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Can Michigan schools reopen for in-person instruction in the fall? There’s no quick answer.

Gov. Gretchen Whitmer, shown during an April press conference, said a decision that will affect whether schools can provide in-person instruction won’t come soon.
State of Michigan

Gov. Gretchen Whitmer said a decision about whether it’ll be safe to return to school likely will come down to the wire, suggesting schools might not know if they can provide in-person instruction until shortly before the official Sept. 8 start date.

“So, you’re going to know before we get to that first day,” Whitmer said during a press conference Tuesday. “But it’s going to be a lot closer to it than anyone’s going to be happy with and that’s just the nature of this disease.”

Whitmer has been clear for weeks that rising COVID-19 cases across the state could impact whether Michigan is in a position to allow students to return to the classroom. Already, school districts in Ann Arbor, Lansing, and Grand Rapids have decided to begin the year with virtual classes. Many other districts are planning to provide parents with the option of virtual lessons or in-person classes.

Dr. Joneigh Khaldun, the state’s chief medical executive, reported Tuesday that the number of new cases is plateauing statewide. But she identified several areas, including the Detroit region, as problematic because their increases continue to be above where they need to be.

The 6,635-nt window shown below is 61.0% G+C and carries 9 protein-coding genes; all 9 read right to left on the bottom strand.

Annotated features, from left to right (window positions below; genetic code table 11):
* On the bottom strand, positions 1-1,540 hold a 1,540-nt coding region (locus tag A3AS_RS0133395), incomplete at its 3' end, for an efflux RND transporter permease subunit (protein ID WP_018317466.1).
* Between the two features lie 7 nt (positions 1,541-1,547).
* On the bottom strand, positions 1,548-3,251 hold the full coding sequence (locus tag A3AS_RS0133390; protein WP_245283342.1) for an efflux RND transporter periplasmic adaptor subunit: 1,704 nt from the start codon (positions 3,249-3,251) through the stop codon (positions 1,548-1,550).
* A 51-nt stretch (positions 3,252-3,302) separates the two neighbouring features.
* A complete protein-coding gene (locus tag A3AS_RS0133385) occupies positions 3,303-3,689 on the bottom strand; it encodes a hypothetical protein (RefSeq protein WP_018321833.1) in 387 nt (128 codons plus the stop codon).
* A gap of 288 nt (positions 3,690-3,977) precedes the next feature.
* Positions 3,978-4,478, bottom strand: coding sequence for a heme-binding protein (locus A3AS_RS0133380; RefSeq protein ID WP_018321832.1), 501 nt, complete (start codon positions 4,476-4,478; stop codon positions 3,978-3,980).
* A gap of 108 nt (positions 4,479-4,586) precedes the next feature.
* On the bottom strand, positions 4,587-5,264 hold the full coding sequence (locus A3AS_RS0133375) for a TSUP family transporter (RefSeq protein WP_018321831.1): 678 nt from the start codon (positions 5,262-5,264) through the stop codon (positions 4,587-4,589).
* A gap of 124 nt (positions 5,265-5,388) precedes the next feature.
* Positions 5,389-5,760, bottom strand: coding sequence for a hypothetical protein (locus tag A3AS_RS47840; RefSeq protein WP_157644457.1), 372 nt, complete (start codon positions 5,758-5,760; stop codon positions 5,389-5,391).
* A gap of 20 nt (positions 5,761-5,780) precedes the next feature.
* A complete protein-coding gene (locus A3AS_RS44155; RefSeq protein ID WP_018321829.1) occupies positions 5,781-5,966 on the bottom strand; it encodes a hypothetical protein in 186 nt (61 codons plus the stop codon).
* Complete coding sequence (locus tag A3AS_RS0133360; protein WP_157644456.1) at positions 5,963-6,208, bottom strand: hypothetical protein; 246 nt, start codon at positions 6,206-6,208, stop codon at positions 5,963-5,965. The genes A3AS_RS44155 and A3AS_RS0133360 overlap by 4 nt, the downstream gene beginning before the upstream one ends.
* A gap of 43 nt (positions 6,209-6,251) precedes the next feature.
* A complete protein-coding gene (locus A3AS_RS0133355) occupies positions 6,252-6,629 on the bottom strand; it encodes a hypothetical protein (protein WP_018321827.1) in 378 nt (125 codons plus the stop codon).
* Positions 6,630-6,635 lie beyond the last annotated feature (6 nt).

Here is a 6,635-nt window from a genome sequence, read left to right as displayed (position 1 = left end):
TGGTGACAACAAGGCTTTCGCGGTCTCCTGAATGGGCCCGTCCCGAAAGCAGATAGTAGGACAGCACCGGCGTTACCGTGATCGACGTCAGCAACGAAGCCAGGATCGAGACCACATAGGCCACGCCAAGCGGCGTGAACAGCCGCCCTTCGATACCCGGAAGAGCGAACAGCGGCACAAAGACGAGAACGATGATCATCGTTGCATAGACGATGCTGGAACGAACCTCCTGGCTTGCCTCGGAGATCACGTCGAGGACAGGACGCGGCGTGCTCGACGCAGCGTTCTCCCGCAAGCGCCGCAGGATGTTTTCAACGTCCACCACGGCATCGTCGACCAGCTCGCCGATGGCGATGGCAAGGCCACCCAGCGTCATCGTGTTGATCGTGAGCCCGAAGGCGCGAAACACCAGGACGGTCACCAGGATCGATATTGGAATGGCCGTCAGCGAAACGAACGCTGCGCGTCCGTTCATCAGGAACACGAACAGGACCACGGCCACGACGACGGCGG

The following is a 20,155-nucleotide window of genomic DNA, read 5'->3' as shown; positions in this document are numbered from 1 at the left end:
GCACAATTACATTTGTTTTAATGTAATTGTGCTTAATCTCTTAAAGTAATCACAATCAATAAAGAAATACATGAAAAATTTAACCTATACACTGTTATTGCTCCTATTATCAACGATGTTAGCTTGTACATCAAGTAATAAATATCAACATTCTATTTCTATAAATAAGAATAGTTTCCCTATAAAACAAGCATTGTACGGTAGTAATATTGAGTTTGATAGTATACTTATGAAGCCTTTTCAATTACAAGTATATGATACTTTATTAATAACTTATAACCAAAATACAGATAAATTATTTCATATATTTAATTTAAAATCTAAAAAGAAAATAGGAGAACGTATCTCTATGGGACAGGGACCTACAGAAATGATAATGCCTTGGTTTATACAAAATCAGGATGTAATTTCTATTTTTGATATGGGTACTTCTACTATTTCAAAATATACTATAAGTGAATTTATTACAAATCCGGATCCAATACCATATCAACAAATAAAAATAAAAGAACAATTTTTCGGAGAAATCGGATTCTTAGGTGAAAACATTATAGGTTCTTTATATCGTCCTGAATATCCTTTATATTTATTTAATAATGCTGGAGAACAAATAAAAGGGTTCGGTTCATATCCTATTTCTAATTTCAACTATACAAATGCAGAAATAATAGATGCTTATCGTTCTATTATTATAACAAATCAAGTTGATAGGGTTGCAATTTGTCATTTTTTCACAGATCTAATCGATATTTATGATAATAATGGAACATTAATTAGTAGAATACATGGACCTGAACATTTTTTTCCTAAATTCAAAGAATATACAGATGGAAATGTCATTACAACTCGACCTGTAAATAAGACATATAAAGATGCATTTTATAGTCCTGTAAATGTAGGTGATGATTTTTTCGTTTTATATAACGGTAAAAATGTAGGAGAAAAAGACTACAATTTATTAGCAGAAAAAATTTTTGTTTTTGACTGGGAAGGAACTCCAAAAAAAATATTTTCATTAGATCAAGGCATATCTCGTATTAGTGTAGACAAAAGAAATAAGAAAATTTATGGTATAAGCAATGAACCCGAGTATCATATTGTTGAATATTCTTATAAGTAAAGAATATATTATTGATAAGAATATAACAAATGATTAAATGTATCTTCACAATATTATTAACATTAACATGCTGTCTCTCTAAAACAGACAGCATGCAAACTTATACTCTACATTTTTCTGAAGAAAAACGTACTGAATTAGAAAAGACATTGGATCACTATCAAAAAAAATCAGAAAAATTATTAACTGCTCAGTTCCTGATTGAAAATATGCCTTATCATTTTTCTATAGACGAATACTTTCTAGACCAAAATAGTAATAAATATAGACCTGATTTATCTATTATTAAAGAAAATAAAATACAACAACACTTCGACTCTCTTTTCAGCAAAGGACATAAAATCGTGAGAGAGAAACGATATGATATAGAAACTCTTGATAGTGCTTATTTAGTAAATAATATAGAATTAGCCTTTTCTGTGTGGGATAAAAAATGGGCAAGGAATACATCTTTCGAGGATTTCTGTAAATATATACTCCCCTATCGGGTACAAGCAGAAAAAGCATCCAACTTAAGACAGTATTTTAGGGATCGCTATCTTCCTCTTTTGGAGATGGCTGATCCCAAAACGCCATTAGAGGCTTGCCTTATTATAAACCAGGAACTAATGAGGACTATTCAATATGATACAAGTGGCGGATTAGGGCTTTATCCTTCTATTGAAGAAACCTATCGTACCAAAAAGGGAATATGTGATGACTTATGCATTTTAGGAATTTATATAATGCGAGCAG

Whether students can return to school buildings at the beginning of the year will depend on what phase the state is in its efforts to reopen the economy. Those phases, outlined in the state’s Safe Start plan, are broken down based on COVID-19 data, specifically increases in the number of positive cases and hospitalizations. Currently, most of the state is in phase four, which allows in-person instruction to take place. That is not allowed in phase three, and that’s where Michigan could be in September if positive cases continue to increase.

Whitmer, asked when the state could make a decision, said “we all have to remain nimble.”

But the closer that decision comes to the beginning of the year will mean more angst, particularly for schools and districts that hoped to begin the year in August, and also for parents, teachers, and school administrators.

Once officials determine what phase the various regions of the state are in, it’ll be up to individual districts to decide how best to provide instruction, Whitmer said.

“We can’t dictate precisely what a day looks like.”

Legislation currently being debated would require schools begin the year with face-to-face instruction for students in grades K-5. Whitmer said science should drive those decisions.

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